Club Cricket Conference

Monday, 21st August 2017

Batsmen await jeopardy from fielding helmets

By Charles Randall

4 January 2017

 
An oddity in the Laws - that a batsman cannot be given out caught off a fielder's helmet - is likely to be ditched in October.

Law 32 (d) a fielder catches the ball after it has touched an umpire, another fielder or the other batsman. However, it is not a fair catch if at any time after having been struck by the bat and before a catch is completed the ball has touched a protective helmet worn by a fielder.

The MCC's World Committee, a brain's trust of eminent former players, recommended the change during their meeting  in Mumbai in December, saying that catches and stumpings should be allowed, provided the helmet is being worn.

This would include a ball stuck in the grille, so that a dismissal would at least give a fielder compensation for a headache or bruised face.
If the ball strikes a helmet that is not worn, the current rules would continue to apply - five penalty runs to the batting side.

The MCC explained in a statement: "At present, catches and stumpings may be taken off a wicketkeeper’s pads, the use of which is optional, and so it seems unfair that they should not be permitted after hitting a helmet, the wearing of which is often compulsory at many levels of the game. It is felt that balls rebounding off a fielder’s helmet could equally help or hinder the fielding side, and so the suggestion that rebounds off the helmet make catches easier should be disregarded."

Under existing Laws, if the ball becomes  lodged in the wicketkeeper’s pads or a fielder’s clothing, the batsman can be dismissed caught, and the helmet change only underlines this rule.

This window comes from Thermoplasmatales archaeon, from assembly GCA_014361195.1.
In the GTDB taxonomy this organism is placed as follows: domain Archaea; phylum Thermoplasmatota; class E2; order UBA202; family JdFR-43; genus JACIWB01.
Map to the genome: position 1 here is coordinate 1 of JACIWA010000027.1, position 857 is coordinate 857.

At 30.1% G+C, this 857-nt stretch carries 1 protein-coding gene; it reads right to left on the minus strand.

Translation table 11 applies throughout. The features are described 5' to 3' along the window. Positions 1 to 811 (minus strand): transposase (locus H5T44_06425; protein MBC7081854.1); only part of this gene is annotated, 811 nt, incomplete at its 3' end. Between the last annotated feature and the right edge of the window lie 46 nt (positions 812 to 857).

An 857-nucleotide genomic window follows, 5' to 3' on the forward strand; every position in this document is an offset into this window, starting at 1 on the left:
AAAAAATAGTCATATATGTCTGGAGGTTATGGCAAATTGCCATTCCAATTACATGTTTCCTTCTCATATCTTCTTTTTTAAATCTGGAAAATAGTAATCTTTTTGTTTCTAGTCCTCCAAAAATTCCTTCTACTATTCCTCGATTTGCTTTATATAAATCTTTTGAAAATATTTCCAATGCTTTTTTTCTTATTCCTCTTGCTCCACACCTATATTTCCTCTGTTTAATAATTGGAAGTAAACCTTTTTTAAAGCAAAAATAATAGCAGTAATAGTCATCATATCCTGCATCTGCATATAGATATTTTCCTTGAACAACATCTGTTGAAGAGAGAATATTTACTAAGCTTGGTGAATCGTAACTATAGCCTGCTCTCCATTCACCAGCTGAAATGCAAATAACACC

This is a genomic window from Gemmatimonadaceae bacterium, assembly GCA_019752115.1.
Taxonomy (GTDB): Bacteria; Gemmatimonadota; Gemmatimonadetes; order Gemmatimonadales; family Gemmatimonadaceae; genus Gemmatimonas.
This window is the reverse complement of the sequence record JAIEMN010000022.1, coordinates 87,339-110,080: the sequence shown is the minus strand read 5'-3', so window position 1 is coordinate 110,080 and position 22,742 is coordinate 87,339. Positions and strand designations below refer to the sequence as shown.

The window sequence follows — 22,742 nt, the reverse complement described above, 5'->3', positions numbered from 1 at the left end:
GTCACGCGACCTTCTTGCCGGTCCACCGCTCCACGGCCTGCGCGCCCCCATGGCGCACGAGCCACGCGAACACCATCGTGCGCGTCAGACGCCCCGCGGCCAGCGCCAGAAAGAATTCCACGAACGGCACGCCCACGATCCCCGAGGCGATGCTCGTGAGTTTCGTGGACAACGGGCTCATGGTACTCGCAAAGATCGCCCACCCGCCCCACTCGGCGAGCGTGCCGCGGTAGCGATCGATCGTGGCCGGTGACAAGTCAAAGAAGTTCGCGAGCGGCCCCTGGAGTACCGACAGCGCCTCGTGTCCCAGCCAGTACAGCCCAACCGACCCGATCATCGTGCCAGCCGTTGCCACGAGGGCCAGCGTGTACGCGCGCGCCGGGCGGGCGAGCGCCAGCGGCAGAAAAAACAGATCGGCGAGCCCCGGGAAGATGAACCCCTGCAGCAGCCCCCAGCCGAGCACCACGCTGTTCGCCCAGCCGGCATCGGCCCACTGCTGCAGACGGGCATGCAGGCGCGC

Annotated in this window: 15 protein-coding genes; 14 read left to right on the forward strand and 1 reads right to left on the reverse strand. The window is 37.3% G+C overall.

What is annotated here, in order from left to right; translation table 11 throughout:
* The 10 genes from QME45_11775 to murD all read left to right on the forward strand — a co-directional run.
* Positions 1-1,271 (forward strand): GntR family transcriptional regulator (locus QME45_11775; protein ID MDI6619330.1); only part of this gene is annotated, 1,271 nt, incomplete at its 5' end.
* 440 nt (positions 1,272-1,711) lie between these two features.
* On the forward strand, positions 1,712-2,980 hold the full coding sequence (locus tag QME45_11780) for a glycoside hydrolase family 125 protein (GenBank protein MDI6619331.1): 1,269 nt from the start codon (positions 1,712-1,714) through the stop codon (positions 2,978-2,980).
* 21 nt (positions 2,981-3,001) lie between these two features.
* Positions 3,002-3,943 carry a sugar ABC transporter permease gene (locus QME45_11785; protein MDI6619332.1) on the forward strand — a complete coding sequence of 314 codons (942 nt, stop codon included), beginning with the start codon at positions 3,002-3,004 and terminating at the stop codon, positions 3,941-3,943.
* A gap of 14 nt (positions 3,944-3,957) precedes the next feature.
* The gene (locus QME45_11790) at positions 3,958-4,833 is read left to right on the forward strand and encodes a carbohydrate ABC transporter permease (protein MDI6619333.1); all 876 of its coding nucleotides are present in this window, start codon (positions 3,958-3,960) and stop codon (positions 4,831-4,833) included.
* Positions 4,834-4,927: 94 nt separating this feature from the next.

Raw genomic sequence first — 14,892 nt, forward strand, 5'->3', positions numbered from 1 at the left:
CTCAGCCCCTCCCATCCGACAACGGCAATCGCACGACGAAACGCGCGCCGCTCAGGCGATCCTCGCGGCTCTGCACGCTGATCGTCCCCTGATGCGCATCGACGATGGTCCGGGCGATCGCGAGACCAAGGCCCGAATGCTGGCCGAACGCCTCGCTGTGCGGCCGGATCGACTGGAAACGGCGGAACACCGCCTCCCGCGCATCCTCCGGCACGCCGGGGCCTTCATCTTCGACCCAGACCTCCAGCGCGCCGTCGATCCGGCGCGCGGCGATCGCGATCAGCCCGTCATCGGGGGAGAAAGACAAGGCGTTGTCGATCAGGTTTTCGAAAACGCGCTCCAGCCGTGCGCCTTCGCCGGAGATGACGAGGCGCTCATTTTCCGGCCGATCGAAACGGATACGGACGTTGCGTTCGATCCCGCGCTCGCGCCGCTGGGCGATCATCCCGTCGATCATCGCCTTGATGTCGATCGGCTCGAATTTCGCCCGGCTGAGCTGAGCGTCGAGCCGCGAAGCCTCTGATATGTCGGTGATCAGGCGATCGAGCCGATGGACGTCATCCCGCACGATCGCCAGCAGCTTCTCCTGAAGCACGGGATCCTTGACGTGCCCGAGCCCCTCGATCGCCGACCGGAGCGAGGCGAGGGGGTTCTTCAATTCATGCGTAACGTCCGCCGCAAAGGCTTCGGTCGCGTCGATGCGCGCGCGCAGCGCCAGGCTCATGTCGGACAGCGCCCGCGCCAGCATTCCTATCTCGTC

The committee, chaired by Mike Brearley, made a specific recommendation on bat thickness for the first time.  They asked the Laws panel to limit the edge of a bat to 40mm and the overall depth to 67mm when a new code is introduced in October.

The recommendation resulted from overwhelming evidence that blockbuster bats were spoiling the balance between bat and ball at all levels. In addition,  umpires and fielders were more likely to be injured, and at many club grounds bigger and bigger  sixes could cause legal problems with neighbouring properties. Many would contend that Brearley's committee did not go far enough, as their proposed thickness was still almost three times the size of 'old fashioned' bats.

The MCC said a bat gauge would be introduced to ensure that the new limits were adhered to in the professional game.  In the amateur game a moratorium period will allow players to continue with existing outsize bats for a period determined by the local leagues or governing bodies.

World Committee members attending: Mike Brearley (chairman), John Stephenson (MCC head of cricket), Jimmy Adams, Sourav Ganguly, Rod Marsh, Tim May, Ricky Ponting, Ramiz Raja, Vince van der Bijl.